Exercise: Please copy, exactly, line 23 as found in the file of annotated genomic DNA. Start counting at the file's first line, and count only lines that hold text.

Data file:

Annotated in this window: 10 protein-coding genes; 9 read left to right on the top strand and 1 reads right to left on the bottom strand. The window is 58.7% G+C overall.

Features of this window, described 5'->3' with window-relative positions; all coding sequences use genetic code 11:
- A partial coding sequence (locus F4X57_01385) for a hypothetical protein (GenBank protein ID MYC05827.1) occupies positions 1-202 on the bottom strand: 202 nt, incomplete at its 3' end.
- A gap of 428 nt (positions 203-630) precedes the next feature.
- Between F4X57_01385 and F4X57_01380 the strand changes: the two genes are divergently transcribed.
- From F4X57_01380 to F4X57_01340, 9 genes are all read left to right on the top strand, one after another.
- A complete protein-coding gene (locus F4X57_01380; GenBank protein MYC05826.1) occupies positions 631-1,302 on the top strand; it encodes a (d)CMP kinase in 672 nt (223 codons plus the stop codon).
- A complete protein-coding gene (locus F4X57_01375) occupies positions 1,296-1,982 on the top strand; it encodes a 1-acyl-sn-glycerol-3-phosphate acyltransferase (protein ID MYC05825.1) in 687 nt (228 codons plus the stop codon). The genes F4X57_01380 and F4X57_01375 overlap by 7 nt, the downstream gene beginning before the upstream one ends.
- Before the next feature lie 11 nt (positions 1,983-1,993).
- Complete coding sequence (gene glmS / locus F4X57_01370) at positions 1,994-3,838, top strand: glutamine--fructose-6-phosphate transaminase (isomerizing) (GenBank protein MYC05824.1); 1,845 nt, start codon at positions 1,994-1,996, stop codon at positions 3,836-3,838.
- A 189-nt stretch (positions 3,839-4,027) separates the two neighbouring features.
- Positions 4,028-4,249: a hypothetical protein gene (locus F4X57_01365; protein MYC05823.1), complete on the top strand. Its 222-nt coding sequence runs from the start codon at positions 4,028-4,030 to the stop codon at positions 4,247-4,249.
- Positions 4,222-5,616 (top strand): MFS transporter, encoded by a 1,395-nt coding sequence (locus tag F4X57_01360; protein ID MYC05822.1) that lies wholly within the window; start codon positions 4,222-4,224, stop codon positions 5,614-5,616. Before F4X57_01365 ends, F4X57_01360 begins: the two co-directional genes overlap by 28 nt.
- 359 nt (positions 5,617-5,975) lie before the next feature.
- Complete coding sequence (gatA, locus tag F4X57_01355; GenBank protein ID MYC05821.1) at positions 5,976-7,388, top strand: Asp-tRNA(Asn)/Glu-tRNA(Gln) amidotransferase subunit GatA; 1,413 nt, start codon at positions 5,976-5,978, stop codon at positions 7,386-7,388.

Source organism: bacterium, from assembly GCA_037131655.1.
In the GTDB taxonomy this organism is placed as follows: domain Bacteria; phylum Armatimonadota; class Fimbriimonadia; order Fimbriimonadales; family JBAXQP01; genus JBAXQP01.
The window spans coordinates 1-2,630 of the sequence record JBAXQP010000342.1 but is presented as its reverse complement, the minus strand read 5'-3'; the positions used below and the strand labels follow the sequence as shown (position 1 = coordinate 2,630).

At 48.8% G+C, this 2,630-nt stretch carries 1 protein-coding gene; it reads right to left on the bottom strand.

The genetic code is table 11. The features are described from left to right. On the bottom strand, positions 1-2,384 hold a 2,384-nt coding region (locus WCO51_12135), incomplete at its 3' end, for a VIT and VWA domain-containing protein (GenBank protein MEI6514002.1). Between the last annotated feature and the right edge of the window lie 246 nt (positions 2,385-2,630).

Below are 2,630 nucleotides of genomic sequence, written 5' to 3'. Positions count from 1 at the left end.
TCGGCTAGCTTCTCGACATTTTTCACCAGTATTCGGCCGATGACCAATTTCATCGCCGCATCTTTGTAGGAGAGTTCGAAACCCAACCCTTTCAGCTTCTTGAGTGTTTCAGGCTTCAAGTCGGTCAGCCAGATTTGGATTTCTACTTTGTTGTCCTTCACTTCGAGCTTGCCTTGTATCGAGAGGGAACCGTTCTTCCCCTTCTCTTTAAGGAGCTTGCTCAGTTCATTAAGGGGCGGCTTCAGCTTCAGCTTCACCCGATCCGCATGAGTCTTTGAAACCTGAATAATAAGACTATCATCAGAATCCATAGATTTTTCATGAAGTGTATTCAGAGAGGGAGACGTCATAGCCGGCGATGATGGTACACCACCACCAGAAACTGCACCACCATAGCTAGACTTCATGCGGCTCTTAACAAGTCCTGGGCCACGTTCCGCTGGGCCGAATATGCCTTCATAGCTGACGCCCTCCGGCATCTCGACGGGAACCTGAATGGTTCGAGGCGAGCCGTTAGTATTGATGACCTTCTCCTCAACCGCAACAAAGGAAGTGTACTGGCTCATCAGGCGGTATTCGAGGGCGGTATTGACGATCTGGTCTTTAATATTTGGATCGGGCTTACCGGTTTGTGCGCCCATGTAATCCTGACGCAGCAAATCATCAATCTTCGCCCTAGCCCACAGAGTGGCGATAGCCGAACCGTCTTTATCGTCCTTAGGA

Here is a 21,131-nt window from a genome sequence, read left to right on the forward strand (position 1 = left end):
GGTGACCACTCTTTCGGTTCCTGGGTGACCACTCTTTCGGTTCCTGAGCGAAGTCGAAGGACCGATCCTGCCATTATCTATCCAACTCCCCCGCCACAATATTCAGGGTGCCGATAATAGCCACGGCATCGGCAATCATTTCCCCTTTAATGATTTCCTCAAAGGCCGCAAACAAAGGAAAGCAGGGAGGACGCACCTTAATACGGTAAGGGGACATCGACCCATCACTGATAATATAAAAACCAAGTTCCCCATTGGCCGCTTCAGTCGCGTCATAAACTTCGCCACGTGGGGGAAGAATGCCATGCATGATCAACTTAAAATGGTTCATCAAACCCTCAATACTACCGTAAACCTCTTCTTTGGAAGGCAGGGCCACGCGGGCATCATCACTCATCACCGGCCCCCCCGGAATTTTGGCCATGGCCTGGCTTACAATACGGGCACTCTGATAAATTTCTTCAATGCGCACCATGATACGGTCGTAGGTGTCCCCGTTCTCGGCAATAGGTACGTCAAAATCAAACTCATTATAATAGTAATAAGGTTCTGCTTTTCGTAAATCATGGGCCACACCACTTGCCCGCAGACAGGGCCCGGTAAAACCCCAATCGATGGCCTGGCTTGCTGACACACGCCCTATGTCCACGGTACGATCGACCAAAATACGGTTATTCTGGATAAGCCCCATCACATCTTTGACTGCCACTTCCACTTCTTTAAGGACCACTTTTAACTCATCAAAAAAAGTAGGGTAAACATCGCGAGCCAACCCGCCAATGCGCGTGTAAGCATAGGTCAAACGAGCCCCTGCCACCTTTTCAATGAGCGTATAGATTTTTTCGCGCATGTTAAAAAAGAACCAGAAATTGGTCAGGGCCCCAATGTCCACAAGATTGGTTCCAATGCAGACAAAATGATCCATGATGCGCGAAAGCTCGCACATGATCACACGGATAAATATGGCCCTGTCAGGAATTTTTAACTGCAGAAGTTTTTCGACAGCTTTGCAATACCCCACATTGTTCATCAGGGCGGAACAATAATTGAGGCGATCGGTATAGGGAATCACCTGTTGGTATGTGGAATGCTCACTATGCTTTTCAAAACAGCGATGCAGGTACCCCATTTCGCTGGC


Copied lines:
Here is a 21,131-nt window from a genome sequence, read left to right on the forward strand (position 1 = left end):